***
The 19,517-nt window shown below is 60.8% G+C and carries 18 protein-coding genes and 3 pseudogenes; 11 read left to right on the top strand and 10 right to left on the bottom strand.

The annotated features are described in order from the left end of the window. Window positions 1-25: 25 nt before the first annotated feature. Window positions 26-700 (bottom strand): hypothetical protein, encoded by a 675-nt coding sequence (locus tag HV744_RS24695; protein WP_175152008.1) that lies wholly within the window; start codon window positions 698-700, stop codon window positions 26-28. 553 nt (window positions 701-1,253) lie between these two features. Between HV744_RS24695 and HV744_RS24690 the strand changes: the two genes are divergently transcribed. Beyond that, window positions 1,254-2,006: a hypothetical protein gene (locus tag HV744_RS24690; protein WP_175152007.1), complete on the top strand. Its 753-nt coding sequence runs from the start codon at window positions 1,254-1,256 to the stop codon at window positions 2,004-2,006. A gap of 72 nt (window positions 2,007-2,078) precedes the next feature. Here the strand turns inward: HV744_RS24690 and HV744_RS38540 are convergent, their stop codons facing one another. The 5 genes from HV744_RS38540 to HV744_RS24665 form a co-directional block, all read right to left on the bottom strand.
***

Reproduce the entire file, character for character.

The 19,517-nt window shown below is 60.8% G+C and carries 18 protein-coding genes and 3 pseudogenes; 11 read left to right on the top strand and 10 right to left on the bottom strand.

The annotated features are described in order from the left end of the window. Window positions 1-25: 25 nt before the first annotated feature. Window positions 26-700 (bottom strand): hypothetical protein, encoded by a 675-nt coding sequence (locus tag HV744_RS24695; protein WP_175152008.1) that lies wholly within the window; start codon window positions 698-700, stop codon window positions 26-28. 553 nt (window positions 701-1,253) lie between these two features. Between HV744_RS24695 and HV744_RS24690 the strand changes: the two genes are divergently transcribed. Beyond that, window positions 1,254-2,006: a hypothetical protein gene (locus tag HV744_RS24690; protein WP_175152007.1), complete on the top strand. Its 753-nt coding sequence runs from the start codon at window positions 1,254-1,256 to the stop codon at window positions 2,004-2,006. A gap of 72 nt (window positions 2,007-2,078) precedes the next feature. Here the strand turns inward: HV744_RS24690 and HV744_RS38540 are convergent, their stop codons facing one another. The 5 genes from HV744_RS38540 to HV744_RS24665 form a co-directional block, all read right to left on the bottom strand.